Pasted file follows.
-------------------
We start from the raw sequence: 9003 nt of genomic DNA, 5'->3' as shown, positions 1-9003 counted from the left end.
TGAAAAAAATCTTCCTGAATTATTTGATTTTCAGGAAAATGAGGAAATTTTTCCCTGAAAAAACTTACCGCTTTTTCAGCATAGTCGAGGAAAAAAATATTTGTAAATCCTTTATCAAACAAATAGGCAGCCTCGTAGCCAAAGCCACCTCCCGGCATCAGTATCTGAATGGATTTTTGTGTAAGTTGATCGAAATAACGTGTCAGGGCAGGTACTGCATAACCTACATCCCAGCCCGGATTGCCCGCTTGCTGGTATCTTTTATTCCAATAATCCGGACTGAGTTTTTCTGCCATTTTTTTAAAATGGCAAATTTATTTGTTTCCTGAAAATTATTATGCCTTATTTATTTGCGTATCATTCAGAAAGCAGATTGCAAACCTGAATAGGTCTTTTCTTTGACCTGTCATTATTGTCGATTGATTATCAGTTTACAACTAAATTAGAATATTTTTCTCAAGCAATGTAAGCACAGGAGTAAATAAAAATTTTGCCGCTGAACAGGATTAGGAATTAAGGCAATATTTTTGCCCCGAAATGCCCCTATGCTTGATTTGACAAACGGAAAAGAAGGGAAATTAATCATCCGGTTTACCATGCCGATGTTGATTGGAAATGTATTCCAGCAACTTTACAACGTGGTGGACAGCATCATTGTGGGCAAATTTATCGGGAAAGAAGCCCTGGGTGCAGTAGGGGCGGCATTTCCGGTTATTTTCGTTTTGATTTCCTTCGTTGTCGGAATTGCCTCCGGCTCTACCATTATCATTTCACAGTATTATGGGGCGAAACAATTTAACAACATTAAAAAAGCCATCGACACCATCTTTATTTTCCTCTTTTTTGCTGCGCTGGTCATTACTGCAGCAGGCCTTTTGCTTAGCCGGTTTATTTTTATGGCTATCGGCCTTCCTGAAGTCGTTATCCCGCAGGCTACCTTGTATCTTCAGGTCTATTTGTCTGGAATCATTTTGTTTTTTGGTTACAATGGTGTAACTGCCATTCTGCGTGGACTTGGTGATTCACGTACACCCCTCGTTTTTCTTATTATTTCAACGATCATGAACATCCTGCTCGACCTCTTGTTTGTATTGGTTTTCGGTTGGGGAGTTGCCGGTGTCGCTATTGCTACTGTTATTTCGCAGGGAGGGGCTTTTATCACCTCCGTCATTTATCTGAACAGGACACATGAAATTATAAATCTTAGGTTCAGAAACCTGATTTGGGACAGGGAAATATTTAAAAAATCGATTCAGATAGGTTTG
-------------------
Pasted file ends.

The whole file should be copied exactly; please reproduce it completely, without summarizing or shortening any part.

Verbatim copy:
We start from the raw sequence: 9003 nt of genomic DNA, 5'->3' as shown, positions 1-9003 counted from the left end.
TGAAAAAAATCTTCCTGAATTATTTGATTTTCAGGAAAATGAGGAAATTTTTCCCTGAAAAAACTTACCGCTTTTTCAGCATAGTCGAGGAAAAAAATATTTGTAAATCCTTTATCAAACAAATAGGCAGCCTCGTAGCCAAAGCCACCTCCCGGCATCAGTATCTGAATGGATTTTTGTGTAAGTTGATCGAAATAACGTGTCAGGGCAGGTACTGCATAACCTACATCCCAGCCCGGATTGCCCGCTTGCTGGTATCTTTTATTCCAATAATCCGGACTGAGTTTTTCTGCCATTTTTTTAAAATGGCAAATTTATTTGTTTCCTGAAAATTATTATGCCTTATTTATTTGCGTATCATTCAGAAAGCAGATTGCAAACCTGAATAGGTCTTTTCTTTGACCTGTCATTATTGTCGATTGATTATCAGTTTACAACTAAATTAGAATATTTTTCTCAAGCAATGTAAGCACAGGAGTAAATAAAAATTTTGCCGCTGAACAGGATTAGGAATTAAGGCAATATTTTTGCCCCGAAATGCCCCTATGCTTGATTTGACAAACGGAAAAGAAGGGAAATTAATCATCCGGTTTACCATGCCGATGTTGATTGGAAATGTATTCCAGCAACTTTACAACGTGGTGGACAGCATCATTGTGGGCAAATTTATCGGGAAAGAAGCCCTGGGTGCAGTAGGGGCGGCATTTCCGGTTATTTTCGTTTTGATTTCCTTCGTTGTCGGAATTGCCTCCGGCTCTACCATTATCATTTCACAGTATTATGGGGCGAAACAATTTAACAACATTAAAAAAGCCATCGACACCATCTTTATTTTCCTCTTTTTTGCTGCGCTGGTCATTACTGCAGCAGGCCTTTTGCTTAGCCGGTTTATTTTTATGGCTATCGGCCTTCCTGAAGTCGTTATCCCGCAGGCTACCTTGTATCTTCAGGTCTATTTGTCTGGAATCATTTTGTTTTTTGGTTACAATGGTGTAACTGCCATTCTGCGTGGACTTGGTGATTCACGTACACCCCTCGTTTTTCTTATTATTTCAACGATCATGAACATCCTGCTCGACCTCTTGTTTGTATTGGTTTTCGGTTGGGGAGTTGCCGGTGTCGCTATTGCTACTGTTATTTCGCAGGGAGGGGCTTTTATCACCTCCGTCATTTATCTGAACAGGACACATGAAATTATAAATCTTAGGTTCAGAAACCTGATTTGGGACAGGGAAATATTTAAAAAATCGATTCAGATAGGTTTG